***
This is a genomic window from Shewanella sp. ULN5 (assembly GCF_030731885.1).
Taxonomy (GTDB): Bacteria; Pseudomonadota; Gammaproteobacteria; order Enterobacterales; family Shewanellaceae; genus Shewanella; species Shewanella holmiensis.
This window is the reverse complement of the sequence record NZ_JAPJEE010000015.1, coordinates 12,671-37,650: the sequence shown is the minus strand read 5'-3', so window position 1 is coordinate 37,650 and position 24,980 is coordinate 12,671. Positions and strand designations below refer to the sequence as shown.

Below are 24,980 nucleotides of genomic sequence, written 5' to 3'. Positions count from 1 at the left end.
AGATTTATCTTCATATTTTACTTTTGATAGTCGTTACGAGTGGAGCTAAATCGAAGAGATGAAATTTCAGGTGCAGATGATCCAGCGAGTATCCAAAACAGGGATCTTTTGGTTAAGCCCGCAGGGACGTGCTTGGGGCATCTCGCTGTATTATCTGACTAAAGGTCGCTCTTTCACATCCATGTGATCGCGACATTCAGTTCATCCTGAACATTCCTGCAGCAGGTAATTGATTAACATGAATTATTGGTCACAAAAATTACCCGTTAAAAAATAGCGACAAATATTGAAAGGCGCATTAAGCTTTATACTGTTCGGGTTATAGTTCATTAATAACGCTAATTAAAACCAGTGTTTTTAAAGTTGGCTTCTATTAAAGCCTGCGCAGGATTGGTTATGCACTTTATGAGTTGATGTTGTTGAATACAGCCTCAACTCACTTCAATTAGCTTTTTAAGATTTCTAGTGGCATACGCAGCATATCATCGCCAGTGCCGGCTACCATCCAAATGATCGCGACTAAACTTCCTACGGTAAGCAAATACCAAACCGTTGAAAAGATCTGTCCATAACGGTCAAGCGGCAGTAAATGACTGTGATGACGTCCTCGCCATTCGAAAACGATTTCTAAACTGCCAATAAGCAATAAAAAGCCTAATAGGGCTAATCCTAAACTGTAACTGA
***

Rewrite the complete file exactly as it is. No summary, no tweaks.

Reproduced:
This is a genomic window from Shewanella sp. ULN5 (assembly GCF_030731885.1).
Taxonomy (GTDB): Bacteria; Pseudomonadota; Gammaproteobacteria; order Enterobacterales; family Shewanellaceae; genus Shewanella; species Shewanella holmiensis.
This window is the reverse complement of the sequence record NZ_JAPJEE010000015.1, coordinates 12,671-37,650: the sequence shown is the minus strand read 5'-3', so window position 1 is coordinate 37,650 and position 24,980 is coordinate 12,671. Positions and strand designations below refer to the sequence as shown.

Below are 24,980 nucleotides of genomic sequence, written 5' to 3'. Positions count from 1 at the left end.
AGATTTATCTTCATATTTTACTTTTGATAGTCGTTACGAGTGGAGCTAAATCGAAGAGATGAAATTTCAGGTGCAGATGATCCAGCGAGTATCCAAAACAGGGATCTTTTGGTTAAGCCCGCAGGGACGTGCTTGGGGCATCTCGCTGTATTATCTGACTAAAGGTCGCTCTTTCACATCCATGTGATCGCGACATTCAGTTCATCCTGAACATTCCTGCAGCAGGTAATTGATTAACATGAATTATTGGTCACAAAAATTACCCGTTAAAAAATAGCGACAAATATTGAAAGGCGCATTAAGCTTTATACTGTTCGGGTTATAGTTCATTAATAACGCTAATTAAAACCAGTGTTTTTAAAGTTGGCTTCTATTAAAGCCTGCGCAGGATTGGTTATGCACTTTATGAGTTGATGTTGTTGAATACAGCCTCAACTCACTTCAATTAGCTTTTTAAGATTTCTAGTGGCATACGCAGCATATCATCGCCAGTGCCGGCTACCATCCAAATGATCGCGACTAAACTTCCTACGGTAAGCAAATACCAAACCGTTGAAAAGATCTGTCCATAACGGTCAAGCGGCAGTAAATGACTGTGATGACGTCCTCGCCATTCGAAAACGATTTCTAAACTGCCAATAAGCAATAAAAAGCCTAATAGGGCTAATCCTAAACTGTAACTGA